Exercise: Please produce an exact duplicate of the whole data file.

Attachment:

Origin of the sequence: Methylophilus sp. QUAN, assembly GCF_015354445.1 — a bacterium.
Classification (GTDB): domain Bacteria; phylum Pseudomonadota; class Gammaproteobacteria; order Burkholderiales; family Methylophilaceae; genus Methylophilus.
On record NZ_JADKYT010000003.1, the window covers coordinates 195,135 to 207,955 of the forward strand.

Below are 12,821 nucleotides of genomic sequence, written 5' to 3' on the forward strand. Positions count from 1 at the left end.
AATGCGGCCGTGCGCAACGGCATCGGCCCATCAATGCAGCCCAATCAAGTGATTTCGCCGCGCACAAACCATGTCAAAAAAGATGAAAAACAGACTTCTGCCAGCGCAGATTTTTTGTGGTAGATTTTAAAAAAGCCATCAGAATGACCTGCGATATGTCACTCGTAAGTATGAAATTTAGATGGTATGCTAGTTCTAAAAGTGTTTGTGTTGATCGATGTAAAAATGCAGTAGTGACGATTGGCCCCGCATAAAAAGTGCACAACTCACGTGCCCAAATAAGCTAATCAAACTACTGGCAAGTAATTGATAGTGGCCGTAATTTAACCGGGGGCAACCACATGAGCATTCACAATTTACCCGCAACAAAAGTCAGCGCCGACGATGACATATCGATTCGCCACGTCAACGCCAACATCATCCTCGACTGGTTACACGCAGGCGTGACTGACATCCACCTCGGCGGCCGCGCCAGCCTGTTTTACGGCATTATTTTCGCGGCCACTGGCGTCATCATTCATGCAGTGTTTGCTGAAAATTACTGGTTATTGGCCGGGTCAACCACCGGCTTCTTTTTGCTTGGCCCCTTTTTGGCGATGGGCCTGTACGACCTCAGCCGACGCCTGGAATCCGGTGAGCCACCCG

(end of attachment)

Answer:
Origin of the sequence: Methylophilus sp. QUAN, assembly GCF_015354445.1 — a bacterium.
Classification (GTDB): domain Bacteria; phylum Pseudomonadota; class Gammaproteobacteria; order Burkholderiales; family Methylophilaceae; genus Methylophilus.
On record NZ_JADKYT010000003.1, the window covers coordinates 195,135 to 207,955 of the forward strand.

Below are 12,821 nucleotides of genomic sequence, written 5' to 3' on the forward strand. Positions count from 1 at the left end.
AATGCGGCCGTGCGCAACGGCATCGGCCCATCAATGCAGCCCAATCAAGTGATTTCGCCGCGCACAAACCATGTCAAAAAAGATGAAAAACAGACTTCTGCCAGCGCAGATTTTTTGTGGTAGATTTTAAAAAAGCCATCAGAATGACCTGCGATATGTCACTCGTAAGTATGAAATTTAGATGGTATGCTAGTTCTAAAAGTGTTTGTGTTGATCGATGTAAAAATGCAGTAGTGACGATTGGCCCCGCATAAAAAGTGCACAACTCACGTGCCCAAATAAGCTAATCAAACTACTGGCAAGTAATTGATAGTGGCCGTAATTTAACCGGGGGCAACCACATGAGCATTCACAATTTACCCGCAACAAAAGTCAGCGCCGACGATGACATATCGATTCGCCACGTCAACGCCAACATCATCCTCGACTGGTTACACGCAGGCGTGACTGACATCCACCTCGGCGGCCGCGCCAGCCTGTTTTACGGCATTATTTTCGCGGCCACTGGCGTCATCATTCATGCAGTGTTTGCTGAAAATTACTGGTTATTGGCCGGGTCAACCACCGGCTTCTTTTTGCTTGGCCCCTTTTTGGCGATGGGCCTGTACGACCTCAGCCGACGCCTGGAATCCGGTGAGCCACCCG